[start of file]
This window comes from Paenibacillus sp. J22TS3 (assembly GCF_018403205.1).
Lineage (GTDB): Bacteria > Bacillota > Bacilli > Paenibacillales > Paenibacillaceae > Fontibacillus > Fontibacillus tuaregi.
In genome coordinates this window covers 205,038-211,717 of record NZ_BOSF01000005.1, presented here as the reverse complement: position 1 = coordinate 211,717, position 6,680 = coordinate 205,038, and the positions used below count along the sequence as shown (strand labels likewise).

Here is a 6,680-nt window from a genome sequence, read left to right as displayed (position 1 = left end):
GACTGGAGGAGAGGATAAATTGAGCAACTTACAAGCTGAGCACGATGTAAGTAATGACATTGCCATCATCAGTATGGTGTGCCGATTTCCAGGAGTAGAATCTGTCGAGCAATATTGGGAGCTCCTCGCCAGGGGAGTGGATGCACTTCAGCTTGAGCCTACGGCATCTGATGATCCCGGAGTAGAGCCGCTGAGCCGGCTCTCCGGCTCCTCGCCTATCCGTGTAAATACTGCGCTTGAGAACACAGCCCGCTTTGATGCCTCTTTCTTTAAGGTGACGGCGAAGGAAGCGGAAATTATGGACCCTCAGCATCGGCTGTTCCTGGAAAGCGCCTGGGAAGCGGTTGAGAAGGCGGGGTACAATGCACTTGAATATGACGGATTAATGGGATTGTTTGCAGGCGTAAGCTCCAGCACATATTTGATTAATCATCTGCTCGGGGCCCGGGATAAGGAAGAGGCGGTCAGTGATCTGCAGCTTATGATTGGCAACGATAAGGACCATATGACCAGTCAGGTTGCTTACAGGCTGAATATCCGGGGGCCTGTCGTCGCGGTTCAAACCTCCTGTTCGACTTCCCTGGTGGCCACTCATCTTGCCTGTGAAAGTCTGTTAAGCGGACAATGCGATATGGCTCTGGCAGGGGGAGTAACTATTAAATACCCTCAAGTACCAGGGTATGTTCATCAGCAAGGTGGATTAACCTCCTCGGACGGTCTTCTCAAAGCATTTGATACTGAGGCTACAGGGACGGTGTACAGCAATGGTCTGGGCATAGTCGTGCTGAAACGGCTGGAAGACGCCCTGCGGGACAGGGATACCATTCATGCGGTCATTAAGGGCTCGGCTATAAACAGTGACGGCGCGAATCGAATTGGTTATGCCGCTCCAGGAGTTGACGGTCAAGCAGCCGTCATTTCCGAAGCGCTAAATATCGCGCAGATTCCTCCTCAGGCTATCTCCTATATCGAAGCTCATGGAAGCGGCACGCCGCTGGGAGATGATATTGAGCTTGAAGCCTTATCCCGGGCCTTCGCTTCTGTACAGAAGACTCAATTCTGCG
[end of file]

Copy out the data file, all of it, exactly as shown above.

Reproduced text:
This window comes from Paenibacillus sp. J22TS3 (assembly GCF_018403205.1).
Lineage (GTDB): Bacteria > Bacillota > Bacilli > Paenibacillales > Paenibacillaceae > Fontibacillus > Fontibacillus tuaregi.
In genome coordinates this window covers 205,038-211,717 of record NZ_BOSF01000005.1, presented here as the reverse complement: position 1 = coordinate 211,717, position 6,680 = coordinate 205,038, and the positions used below count along the sequence as shown (strand labels likewise).

Here is a 6,680-nt window from a genome sequence, read left to right as displayed (position 1 = left end):
GACTGGAGGAGAGGATAAATTGAGCAACTTACAAGCTGAGCACGATGTAAGTAATGACATTGCCATCATCAGTATGGTGTGCCGATTTCCAGGAGTAGAATCTGTCGAGCAATATTGGGAGCTCCTCGCCAGGGGAGTGGATGCACTTCAGCTTGAGCCTACGGCATCTGATGATCCCGGAGTAGAGCCGCTGAGCCGGCTCTCCGGCTCCTCGCCTATCCGTGTAAATACTGCGCTTGAGAACACAGCCCGCTTTGATGCCTCTTTCTTTAAGGTGACGGCGAAGGAAGCGGAAATTATGGACCCTCAGCATCGGCTGTTCCTGGAAAGCGCCTGGGAAGCGGTTGAGAAGGCGGGGTACAATGCACTTGAATATGACGGATTAATGGGATTGTTTGCAGGCGTAAGCTCCAGCACATATTTGATTAATCATCTGCTCGGGGCCCGGGATAAGGAAGAGGCGGTCAGTGATCTGCAGCTTATGATTGGCAACGATAAGGACCATATGACCAGTCAGGTTGCTTACAGGCTGAATATCCGGGGGCCTGTCGTCGCGGTTCAAACCTCCTGTTCGACTTCCCTGGTGGCCACTCATCTTGCCTGTGAAAGTCTGTTAAGCGGACAATGCGATATGGCTCTGGCAGGGGGAGTAACTATTAAATACCCTCAAGTACCAGGGTATGTTCATCAGCAAGGTGGATTAACCTCCTCGGACGGTCTTCTCAAAGCATTTGATACTGAGGCTACAGGGACGGTGTACAGCAATGGTCTGGGCATAGTCGTGCTGAAACGGCTGGAAGACGCCCTGCGGGACAGGGATACCATTCATGCGGTCATTAAGGGCTCGGCTATAAACAGTGACGGCGCGAATCGAATTGGTTATGCCGCTCCAGGAGTTGACGGTCAAGCAGCCGTCATTTCCGAAGCGCTAAATATCGCGCAGATTCCTCCTCAGGCTATCTCCTATATCGAAGCTCATGGAAGCGGCACGCCGCTGGGAGATGATATTGAGCTTGAAGCCTTATCCCGGGCCTTCGCTTCTGTACAGAAGACTCAATTCTGCG